On 7 March, Russkiy Newsweek spent some time on Sozvezdiye [Constellation], aka the Unified Tactical Level Command and Control System (YeSU TZ). The system is sometimes called by the name of its manufacturer–Sozvezdiye. General Staff Chief Makarov in February said the system would be ready by November.
Russkiy Newsweek concludes, if it actually appears, it will be a technological revolution. One Defense Ministry interlocutor said it now takes a day for orders to reach field commands from Moscow, but they will go practically in real time with this system.
The author, Viktor Poltavtsev, says NATO already operates in a netcentric fashion, and Makarov is quoted about how an Iraqi Army superior in tanks and artillery was defeated by smaller coalition forces that could see and forecast events, calculate variants, and receive possible solutions in real time. Poltavtsev says, in the Genshtab, they believe the U.S. Army was 80 times more powerful than its opponent as a result of this information advantage.
But back to Sozvezdiye, Anatoliy Tsyganok thinks this not-yet-fielded system is already obsolete. He says:
“Every Defense Minister picks his toy. Igor Sergeyev–Bulava, Sergey Ivanov–GLONASS. The current minister–the command and control system.”
Despite willingness to entertain possible arms imports in many areas, there is a fear of imports when it comes to command and control systems. Aleksandr Golts notes that Russia lacks a component base–it can’t produce chips or circuit boards, but doesn’t want to buy them abroad either.
The Georgians’ U.S.-made Harris system reportedly performed magnificently in 2008. One Sozvezdiye associate said that, when the smoke of that little war cleared, it was obvious the Russian Army had no communications, old or new, and things began to stir in the Genshtab. But Sozvezdiye’s testing has brought mixed results. YeSU TZ was tested last summer during Kavkaz-2009.
Poltavtsev gives a little explanatory background. Akatsiya, around since the mid-1990s, is a Genshtab-Military District level comms system that was produced by Sistemprom. But it didn’t make too much sense without a tactical system to reach brigades-battalions-companies and individual soldiers.
Enter Sozvezdiye. The Voronezh NII of Communications (aka Sozvezdiye) has worked since 2000 on a tactical level system. Its specialty heretofore had been satellite radio comms.
Sistemprom awaits the completion of Sozvezdiye’s system so it can connect the two, to create a single command and control system. As Poltavtsev describes it, generals will sit at Akatsiya stations and command divisions or brigades that have Akveduk. Brigade commanders will use Akveduk to command their battalions and companies in real time using fast, well-protected channels.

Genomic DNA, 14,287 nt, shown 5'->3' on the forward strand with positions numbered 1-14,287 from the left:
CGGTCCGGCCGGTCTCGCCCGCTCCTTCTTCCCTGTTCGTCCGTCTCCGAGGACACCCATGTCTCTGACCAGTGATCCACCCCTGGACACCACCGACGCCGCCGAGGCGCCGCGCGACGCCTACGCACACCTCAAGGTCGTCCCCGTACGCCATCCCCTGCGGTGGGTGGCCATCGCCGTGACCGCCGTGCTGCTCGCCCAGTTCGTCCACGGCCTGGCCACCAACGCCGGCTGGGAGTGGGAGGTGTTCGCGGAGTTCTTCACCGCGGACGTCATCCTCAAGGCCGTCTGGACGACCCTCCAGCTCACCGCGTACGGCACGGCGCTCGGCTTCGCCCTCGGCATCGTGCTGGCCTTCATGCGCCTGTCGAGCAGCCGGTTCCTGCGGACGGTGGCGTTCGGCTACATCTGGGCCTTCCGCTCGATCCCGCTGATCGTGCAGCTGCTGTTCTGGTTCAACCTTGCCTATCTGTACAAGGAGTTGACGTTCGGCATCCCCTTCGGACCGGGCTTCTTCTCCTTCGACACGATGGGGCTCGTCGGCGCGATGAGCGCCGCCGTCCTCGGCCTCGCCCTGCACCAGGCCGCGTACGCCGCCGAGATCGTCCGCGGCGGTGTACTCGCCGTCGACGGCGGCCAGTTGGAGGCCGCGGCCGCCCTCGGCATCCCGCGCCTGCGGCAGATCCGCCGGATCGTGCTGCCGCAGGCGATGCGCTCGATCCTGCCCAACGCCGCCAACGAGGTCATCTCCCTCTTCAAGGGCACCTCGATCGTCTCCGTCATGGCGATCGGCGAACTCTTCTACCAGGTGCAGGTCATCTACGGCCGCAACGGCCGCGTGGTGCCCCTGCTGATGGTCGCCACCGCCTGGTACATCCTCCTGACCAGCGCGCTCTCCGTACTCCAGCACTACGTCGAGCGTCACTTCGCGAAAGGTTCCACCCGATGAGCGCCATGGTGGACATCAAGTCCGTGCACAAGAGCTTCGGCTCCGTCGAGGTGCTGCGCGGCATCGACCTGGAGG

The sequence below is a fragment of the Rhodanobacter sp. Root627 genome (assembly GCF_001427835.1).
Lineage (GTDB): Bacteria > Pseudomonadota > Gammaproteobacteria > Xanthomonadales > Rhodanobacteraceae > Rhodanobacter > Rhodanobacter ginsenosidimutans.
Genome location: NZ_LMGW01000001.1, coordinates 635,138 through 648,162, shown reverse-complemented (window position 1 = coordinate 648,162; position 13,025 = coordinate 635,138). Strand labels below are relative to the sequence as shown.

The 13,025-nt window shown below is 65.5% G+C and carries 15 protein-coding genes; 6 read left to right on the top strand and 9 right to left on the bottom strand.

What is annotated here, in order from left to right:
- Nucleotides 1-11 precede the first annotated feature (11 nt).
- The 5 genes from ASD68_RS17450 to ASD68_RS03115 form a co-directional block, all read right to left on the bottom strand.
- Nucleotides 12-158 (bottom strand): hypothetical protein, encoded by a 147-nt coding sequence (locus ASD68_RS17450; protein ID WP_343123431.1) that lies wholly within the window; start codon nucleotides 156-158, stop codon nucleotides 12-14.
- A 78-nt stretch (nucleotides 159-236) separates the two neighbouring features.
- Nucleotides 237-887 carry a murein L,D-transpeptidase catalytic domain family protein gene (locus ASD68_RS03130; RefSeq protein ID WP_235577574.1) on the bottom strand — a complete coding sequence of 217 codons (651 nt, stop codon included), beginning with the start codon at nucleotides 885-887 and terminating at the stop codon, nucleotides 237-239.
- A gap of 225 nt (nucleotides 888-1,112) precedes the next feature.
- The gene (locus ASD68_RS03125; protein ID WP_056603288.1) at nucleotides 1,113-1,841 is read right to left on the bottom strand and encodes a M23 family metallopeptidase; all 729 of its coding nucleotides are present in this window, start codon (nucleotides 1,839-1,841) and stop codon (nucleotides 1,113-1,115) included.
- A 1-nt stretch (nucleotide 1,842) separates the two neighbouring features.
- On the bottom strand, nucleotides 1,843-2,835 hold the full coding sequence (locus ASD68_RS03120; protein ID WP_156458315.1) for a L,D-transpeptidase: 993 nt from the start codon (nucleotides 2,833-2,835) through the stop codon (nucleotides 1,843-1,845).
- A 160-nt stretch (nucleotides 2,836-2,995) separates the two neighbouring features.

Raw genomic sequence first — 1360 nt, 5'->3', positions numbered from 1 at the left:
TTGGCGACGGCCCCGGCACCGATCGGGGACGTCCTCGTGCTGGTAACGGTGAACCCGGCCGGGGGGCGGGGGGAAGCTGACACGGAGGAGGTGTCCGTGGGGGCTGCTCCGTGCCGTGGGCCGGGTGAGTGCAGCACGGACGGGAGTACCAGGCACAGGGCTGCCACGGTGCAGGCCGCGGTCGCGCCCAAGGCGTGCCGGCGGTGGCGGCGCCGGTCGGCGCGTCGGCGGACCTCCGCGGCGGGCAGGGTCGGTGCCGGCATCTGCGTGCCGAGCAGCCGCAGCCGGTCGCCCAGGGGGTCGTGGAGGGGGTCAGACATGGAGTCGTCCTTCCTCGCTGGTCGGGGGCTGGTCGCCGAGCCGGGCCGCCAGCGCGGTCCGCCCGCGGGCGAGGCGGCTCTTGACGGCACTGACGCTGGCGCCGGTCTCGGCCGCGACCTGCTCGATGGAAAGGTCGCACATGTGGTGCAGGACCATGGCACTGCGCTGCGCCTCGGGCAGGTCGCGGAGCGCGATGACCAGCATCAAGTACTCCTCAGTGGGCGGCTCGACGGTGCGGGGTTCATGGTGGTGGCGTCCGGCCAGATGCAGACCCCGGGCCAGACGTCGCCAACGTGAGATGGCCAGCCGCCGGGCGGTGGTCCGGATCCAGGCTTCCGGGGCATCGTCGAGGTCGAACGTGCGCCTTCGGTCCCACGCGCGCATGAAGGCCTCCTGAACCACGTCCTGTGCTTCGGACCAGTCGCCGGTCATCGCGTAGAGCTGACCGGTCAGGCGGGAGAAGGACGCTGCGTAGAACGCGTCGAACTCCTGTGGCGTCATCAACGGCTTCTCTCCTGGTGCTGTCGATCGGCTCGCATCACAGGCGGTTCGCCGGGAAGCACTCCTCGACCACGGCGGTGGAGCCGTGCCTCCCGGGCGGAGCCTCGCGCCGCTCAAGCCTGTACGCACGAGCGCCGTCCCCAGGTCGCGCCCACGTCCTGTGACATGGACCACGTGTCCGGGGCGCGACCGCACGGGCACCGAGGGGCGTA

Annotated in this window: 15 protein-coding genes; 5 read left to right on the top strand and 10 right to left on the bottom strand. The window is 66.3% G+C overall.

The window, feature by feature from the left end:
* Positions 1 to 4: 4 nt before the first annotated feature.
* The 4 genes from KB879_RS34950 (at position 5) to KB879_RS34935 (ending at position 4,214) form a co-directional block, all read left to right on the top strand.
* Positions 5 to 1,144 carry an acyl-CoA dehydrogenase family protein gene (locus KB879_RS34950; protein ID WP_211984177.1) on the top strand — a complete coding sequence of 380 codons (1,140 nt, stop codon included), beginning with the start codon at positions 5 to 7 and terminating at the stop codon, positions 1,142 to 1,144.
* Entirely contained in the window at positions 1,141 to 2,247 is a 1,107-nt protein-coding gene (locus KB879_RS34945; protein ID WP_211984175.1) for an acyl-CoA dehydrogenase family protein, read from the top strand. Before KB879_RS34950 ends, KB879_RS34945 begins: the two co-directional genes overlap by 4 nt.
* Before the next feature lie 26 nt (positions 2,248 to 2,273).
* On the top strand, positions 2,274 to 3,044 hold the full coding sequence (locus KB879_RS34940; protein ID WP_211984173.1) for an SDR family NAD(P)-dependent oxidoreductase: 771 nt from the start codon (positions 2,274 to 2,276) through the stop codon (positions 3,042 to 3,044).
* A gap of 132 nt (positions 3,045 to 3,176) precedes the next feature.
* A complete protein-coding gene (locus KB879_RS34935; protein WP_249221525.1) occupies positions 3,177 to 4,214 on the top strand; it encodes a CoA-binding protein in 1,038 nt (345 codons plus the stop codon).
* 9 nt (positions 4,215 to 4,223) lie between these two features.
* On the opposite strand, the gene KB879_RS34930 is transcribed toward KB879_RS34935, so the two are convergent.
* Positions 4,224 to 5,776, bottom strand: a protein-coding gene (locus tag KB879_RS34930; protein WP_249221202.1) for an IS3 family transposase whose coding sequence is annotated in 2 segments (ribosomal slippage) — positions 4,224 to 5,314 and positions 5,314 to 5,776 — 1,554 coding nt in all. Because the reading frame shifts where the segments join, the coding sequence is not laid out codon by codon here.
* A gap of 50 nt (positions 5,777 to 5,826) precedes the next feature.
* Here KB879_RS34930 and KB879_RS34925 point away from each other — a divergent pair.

So YeSU TZ is supposed to be the computer network that unites the battlefield–people, equipment, artillery, etc., like a computer game.
Battalion and company commanders are supposed to be able to use digital channels to get reconnaissance photos, video, and other data, to give commands to troops, and to connect to higher staff elements. Today the commander still has to scream into the radio, but tomorrow he might send soldiers orders to their hand-held devices.
But this is still theoretical. Everything will depend on the reliability of the equipment and comms channels. And the system can be blocked if the RF spectrum is suppressed. The system might not work against a modern, well-equipped enemy that can do this.
Poltavtsev says Russian EW (or REC) systems were used against Sozvezdiye during testing in December at Alabino. And mobile phones, Internet, radios, and even some hospital equipment in the area stopped working as a result. A Sozvezdiye rep says their system was jammed on the Taman brigade’s range, but they can get around this by changing transmitters.
The main thing, according to him, is developing algorithms for use in combat that everyone understands. Users say Sozvezdiye is complex and difficult to use, and it will take a while for commanders to sort out its arrows and symbology.
The Defense Ministry has acknowledged that YeSU TZ needs significant reworking, but there’s no other way. General Staff Chief Makarov said everyone built their own C2 systems in the past; there were 16 military C2 systems in Soviet days. Now a common one is being built. However, Poltavtsev asked a PAK FA developer if his system is already integrated into Sozvezdiye, and he asked what it was, he’d never heard of it.
An interesting account of Sozvezdiye . . . it sounds a little like the story of Bulava, i.e. ‘we have to unify our different systems,’ ‘there’s no other way but to make it work,’ etc. These are understandable, even commendable at times, goals and sentiments, but they don’t always lead to development of successful military systems. Sometimes the primary goal has to be a system that works. And sometimes designers and builders even have to start over.